Operational experience proves that the demand-cache mechanisms described previously did not scale well in highly dynamic routing environments such as the Internet. Fast-switching caches must generally be invalidated when there is a change in the routing table. Although route holddown can prevent cyclic churn, rebuilding the cache is computationally expensive because packets that initiate cache entries must be process-switched.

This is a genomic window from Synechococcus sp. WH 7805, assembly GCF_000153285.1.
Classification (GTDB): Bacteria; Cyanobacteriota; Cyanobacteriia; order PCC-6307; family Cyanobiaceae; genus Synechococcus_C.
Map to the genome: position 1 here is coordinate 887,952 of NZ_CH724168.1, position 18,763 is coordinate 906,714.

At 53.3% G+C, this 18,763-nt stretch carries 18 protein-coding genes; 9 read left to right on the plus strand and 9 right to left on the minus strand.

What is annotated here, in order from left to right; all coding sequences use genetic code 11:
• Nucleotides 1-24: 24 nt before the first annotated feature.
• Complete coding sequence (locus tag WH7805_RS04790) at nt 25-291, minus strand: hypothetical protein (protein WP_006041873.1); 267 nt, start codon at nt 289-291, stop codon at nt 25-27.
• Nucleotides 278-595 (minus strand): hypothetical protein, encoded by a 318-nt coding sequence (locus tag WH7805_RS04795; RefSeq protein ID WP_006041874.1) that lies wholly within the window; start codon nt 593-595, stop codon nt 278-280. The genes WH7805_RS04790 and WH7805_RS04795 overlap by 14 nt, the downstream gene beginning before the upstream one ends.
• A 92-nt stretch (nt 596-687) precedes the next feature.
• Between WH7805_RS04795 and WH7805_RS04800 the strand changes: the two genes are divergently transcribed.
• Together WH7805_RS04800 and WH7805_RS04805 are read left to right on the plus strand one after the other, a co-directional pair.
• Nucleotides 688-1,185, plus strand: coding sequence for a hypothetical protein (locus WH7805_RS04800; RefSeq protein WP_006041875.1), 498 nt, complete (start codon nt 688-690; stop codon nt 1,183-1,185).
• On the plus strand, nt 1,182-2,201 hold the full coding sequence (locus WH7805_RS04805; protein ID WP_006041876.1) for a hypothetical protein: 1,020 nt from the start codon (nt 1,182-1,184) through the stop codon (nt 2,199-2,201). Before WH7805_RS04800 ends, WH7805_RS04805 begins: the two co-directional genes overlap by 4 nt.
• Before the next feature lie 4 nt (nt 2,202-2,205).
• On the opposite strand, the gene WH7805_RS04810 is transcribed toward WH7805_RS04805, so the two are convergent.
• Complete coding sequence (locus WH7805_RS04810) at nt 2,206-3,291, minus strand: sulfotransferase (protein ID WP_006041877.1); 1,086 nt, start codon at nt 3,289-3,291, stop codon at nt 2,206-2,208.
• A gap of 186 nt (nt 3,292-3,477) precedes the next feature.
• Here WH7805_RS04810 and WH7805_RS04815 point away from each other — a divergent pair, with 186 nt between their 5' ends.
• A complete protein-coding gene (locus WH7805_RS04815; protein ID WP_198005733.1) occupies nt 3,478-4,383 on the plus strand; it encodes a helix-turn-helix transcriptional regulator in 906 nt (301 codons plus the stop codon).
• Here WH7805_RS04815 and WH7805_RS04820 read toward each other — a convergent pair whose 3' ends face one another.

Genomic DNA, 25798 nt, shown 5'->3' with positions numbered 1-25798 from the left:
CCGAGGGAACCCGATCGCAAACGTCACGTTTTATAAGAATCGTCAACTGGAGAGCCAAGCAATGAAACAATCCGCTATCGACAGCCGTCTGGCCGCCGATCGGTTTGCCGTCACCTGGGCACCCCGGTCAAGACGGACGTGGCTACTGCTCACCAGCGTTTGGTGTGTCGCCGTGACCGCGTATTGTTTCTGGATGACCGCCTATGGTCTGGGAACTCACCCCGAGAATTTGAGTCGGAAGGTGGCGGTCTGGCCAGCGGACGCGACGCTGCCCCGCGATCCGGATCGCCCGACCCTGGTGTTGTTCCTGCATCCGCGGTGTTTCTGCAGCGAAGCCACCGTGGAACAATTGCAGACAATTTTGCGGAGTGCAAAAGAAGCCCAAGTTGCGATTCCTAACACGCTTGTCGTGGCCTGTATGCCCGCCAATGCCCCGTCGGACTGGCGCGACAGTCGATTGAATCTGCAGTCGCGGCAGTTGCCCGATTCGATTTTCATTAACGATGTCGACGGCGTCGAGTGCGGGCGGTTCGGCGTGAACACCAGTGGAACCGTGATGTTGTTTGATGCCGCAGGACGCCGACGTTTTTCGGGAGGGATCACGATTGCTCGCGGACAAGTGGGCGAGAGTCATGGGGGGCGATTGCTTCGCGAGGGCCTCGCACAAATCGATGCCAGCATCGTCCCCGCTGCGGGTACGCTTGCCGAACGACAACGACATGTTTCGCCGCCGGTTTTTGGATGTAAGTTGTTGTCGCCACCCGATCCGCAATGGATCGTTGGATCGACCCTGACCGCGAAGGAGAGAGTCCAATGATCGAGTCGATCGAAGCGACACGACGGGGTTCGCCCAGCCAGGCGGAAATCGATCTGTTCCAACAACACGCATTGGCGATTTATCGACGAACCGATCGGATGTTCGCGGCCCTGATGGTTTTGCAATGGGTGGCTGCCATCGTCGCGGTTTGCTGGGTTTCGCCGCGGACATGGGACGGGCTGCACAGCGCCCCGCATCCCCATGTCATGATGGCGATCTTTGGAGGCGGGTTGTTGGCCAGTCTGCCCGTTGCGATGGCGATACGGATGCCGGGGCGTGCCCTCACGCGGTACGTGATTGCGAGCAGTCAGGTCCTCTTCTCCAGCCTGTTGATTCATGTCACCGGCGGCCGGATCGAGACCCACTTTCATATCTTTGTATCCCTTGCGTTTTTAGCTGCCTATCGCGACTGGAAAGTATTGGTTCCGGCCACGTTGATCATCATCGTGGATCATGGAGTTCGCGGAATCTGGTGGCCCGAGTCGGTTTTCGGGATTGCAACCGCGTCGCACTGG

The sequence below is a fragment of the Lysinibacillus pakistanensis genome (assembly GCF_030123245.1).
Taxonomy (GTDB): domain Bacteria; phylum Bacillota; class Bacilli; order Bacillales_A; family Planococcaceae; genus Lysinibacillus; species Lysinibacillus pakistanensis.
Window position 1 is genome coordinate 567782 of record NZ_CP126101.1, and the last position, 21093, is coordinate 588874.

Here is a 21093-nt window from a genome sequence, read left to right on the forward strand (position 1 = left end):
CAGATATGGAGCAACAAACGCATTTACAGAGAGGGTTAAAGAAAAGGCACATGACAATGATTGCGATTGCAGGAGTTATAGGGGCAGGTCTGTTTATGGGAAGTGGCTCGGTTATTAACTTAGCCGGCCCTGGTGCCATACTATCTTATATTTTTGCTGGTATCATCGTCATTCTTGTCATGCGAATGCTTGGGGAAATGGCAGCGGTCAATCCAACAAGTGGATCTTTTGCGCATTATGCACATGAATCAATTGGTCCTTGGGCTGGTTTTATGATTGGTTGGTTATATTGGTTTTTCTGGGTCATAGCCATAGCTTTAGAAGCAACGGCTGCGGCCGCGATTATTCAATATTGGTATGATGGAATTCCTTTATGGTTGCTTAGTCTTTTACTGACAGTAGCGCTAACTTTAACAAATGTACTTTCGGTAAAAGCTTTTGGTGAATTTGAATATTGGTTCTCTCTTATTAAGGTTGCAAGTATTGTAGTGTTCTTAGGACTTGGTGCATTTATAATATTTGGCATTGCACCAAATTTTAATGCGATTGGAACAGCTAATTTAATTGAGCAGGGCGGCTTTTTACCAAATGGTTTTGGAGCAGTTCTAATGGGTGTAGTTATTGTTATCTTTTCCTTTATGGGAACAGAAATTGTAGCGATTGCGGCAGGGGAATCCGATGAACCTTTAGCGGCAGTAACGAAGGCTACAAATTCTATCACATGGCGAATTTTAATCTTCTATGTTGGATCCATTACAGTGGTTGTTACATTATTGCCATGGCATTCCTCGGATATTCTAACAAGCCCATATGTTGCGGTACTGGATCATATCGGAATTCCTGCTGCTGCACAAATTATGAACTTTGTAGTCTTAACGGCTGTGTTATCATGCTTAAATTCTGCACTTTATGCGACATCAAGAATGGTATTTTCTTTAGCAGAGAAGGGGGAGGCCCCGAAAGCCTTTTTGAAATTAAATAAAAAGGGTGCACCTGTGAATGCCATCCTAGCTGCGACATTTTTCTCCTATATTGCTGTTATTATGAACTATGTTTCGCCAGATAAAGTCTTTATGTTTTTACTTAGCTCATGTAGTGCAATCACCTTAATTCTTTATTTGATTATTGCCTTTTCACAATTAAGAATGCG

CEF resolves this problem by building and maintaining a forwarding information base (FIB) with entries that include a one-to-one correspondence with entries in the IP routing table. Each entry in the FIB points to an IP next-hop that exists in an adjacency table. The adjacency table contains the information necessary for MAC-layer rewrites (see Figure 5-7).
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